- What is the actual market value of my property?
- How does the value compare to similar properties in the neighborhood?
Owners who are dissatisfied with the assessed value may file a written appeal annually between April 2 and April 30 to the Board of Review. The Franklin County Board of Review is a 5-member citizen board appointed by the Conference Board composed of individuals from various areas of the county who are familiar with the local real estate market; construction materials, techniques, and cost; or have an agricultural background. The policy of the Franklin County Board of Review is to conduct an on-site inspection of all properties for which a property owner has filed a petition. The Board operates independently of the Assessor's Office and has the power to confirm, adjust upward, or adjust downward, any assessment. A property owner may petition their assessment, not property taxes.
In the event an assessment is increased by way of an "Equalization Order" from the Iowa Department of Revenue, property owners are also able to petition the increase in value. If an equalization is ordered the property owner may file a written appeal between October 9 and October 31. Equalization orders only occur in odd numbered years and the notice is mailed to property owners. Petition forms are available at the Assessor's Office.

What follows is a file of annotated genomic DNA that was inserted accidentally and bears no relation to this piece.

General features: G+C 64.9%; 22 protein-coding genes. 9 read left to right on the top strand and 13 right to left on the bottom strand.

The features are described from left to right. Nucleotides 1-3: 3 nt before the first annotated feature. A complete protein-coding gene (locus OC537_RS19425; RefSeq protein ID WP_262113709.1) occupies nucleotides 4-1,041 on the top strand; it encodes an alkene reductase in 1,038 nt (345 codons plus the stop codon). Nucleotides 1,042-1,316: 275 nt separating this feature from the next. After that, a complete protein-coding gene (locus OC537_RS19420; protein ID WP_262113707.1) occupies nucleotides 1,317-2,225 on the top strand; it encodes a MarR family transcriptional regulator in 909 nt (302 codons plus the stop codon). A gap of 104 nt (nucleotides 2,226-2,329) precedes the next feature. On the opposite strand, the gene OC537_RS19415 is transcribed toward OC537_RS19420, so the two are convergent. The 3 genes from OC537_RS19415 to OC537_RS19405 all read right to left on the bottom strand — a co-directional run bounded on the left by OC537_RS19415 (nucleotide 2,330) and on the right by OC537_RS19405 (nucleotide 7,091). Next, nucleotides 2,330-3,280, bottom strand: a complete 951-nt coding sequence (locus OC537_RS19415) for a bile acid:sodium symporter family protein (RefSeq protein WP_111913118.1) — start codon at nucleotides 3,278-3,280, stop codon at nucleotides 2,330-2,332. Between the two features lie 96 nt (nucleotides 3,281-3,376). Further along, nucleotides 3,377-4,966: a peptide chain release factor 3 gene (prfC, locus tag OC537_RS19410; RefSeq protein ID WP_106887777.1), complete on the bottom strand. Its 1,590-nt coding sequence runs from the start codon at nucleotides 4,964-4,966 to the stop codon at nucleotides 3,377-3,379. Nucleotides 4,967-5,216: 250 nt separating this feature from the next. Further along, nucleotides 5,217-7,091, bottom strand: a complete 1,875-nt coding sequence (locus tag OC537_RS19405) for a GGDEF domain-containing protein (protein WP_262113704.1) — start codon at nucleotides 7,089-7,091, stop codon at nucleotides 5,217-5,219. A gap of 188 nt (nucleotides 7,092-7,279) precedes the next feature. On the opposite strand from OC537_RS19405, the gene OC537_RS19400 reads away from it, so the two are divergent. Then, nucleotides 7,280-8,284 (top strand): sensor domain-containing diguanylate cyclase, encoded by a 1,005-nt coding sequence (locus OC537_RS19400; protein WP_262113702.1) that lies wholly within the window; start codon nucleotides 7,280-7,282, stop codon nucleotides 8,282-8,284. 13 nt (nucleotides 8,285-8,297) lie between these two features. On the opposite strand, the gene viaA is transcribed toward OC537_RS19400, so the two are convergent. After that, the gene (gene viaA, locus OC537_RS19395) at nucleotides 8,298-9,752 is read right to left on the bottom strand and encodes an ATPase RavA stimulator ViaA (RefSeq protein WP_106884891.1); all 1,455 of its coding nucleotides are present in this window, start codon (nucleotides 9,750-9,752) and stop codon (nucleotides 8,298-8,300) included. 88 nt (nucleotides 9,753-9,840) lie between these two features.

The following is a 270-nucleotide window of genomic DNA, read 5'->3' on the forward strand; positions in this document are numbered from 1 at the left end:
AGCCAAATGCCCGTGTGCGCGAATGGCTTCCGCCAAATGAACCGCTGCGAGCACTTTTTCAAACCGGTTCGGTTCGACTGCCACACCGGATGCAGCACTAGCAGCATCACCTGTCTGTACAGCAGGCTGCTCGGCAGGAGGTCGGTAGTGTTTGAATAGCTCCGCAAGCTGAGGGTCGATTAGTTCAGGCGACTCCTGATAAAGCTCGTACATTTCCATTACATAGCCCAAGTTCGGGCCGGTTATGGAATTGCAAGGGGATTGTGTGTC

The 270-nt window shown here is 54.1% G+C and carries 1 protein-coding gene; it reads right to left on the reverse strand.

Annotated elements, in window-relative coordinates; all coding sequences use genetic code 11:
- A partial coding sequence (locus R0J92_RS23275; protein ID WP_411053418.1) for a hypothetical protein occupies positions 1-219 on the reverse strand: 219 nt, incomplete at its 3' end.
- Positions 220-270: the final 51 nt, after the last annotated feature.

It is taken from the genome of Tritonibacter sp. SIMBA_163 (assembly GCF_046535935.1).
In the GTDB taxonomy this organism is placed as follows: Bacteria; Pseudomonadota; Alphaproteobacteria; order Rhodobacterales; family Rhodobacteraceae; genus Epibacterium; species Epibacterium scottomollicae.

Franklin County Why Is My Property Tax So High? and Who are Assessors? Instructional Videos
Where Do Your Property Tax Dollars Go? Instructional Video
What is an Equalization Order?
In odd numbered years, the Iowa Department of Revenue compares the Assessor's complete assessment roll, called an abstract, to a sales ratio study of properties sold within that county over the past year. All arms-length transactions are considered for this sales ratio study. If the assessment (by property class) is 3% or more above or below the sales ratio study's median value, the Department of Revenue will decrease or increase assessments to compensate for the difference. Equalization occurs on an entire class of property, not on an individual property. Residential and commercial classes of property are subject to equalization orders, agricultural and industrial classes are not. Equalization occurs on an assessing jurisdiction basis, not on a statewide basis.